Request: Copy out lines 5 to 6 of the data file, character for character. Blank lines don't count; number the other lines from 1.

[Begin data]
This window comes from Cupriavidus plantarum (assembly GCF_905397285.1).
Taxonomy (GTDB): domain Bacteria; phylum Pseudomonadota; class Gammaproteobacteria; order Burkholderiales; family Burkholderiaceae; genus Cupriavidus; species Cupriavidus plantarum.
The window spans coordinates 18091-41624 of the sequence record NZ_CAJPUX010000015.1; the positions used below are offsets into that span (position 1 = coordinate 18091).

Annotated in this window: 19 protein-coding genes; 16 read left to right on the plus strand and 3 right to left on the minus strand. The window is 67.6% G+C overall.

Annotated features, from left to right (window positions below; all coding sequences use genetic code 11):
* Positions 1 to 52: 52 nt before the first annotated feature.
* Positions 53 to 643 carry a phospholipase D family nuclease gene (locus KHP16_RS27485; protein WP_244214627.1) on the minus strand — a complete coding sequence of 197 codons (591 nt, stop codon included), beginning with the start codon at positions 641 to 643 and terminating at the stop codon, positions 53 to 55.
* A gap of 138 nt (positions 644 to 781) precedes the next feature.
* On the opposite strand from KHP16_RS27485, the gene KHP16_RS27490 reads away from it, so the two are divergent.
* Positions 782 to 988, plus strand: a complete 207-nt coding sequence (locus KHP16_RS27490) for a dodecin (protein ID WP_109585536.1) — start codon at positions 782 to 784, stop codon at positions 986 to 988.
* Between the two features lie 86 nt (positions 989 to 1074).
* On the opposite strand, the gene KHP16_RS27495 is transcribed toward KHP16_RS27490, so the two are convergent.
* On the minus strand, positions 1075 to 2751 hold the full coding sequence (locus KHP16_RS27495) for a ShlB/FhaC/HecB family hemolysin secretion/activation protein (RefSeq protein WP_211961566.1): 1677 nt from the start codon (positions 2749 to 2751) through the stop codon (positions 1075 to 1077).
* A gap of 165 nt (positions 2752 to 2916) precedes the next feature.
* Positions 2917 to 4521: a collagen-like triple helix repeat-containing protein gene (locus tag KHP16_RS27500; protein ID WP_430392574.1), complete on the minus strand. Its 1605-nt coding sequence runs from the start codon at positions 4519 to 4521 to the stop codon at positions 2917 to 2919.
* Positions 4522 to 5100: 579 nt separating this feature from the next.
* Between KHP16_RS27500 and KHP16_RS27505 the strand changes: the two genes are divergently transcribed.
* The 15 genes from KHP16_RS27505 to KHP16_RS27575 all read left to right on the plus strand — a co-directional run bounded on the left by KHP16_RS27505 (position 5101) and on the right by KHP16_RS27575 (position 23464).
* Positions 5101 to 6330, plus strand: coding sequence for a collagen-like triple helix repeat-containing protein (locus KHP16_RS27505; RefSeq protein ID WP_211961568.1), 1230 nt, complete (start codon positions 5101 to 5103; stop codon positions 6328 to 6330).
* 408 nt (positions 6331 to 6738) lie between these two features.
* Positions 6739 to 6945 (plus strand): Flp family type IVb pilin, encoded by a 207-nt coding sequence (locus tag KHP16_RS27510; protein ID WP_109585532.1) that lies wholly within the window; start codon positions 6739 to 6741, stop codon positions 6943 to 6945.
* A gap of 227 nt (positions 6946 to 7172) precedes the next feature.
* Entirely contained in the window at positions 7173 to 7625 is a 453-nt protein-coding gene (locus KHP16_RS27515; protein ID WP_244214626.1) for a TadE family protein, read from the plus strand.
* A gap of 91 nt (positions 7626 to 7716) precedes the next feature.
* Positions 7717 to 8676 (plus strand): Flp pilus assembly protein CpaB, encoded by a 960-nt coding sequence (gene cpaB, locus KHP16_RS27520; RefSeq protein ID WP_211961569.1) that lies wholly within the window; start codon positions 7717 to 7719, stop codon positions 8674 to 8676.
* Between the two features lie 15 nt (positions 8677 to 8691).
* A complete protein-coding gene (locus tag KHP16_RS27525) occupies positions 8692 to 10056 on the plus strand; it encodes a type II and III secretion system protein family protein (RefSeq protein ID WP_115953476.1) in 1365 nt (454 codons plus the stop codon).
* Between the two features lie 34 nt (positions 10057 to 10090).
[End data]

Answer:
Annotated features, from left to right (window positions below; all coding sequences use genetic code 11):
* Positions 1 to 52: 52 nt before the first annotated feature.